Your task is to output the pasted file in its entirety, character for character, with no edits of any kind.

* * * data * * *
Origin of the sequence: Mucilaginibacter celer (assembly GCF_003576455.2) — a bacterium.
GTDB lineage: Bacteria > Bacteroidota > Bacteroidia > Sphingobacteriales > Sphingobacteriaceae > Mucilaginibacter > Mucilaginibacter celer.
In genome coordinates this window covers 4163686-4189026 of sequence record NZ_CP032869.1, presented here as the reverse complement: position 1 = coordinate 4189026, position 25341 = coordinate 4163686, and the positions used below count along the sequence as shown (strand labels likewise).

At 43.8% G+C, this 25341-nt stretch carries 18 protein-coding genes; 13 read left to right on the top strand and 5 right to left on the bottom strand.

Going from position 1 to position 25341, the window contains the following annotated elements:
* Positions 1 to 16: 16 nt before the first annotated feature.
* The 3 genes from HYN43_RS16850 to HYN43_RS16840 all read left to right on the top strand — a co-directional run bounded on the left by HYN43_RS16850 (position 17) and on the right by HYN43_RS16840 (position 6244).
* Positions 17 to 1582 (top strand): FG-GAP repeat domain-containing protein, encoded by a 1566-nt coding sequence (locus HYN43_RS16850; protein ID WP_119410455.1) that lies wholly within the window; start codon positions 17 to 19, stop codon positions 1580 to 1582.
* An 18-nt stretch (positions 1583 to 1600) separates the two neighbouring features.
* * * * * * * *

Origin of the sequence: Mucilaginibacter celer (assembly GCF_003576455.2) — a bacterium.
GTDB lineage: Bacteria > Bacteroidota > Bacteroidia > Sphingobacteriales > Sphingobacteriaceae > Mucilaginibacter > Mucilaginibacter celer.
In genome coordinates this window covers 4163686-4189026 of sequence record NZ_CP032869.1, presented here as the reverse complement: position 1 = coordinate 4189026, position 25341 = coordinate 4163686, and the positions used below count along the sequence as shown (strand labels likewise).

At 43.8% G+C, this 25341-nt stretch carries 18 protein-coding genes; 13 read left to right on the top strand and 5 right to left on the bottom strand.

Going from position 1 to position 25341, the window contains the following annotated elements:
* Positions 1 to 16: 16 nt before the first annotated feature.
* The 3 genes from HYN43_RS16850 to HYN43_RS16840 all read left to right on the top strand — a co-directional run bounded on the left by HYN43_RS16850 (position 17) and on the right by HYN43_RS16840 (position 6244).
* Positions 17 to 1582 (top strand): FG-GAP repeat domain-containing protein, encoded by a 1566-nt coding sequence (locus HYN43_RS16850; protein ID WP_119410455.1) that lies wholly within the window; start codon positions 17 to 19, stop codon positions 1580 to 1582.
* An 18-nt stretch (positions 1583 to 1600) separates the two neighbouring features.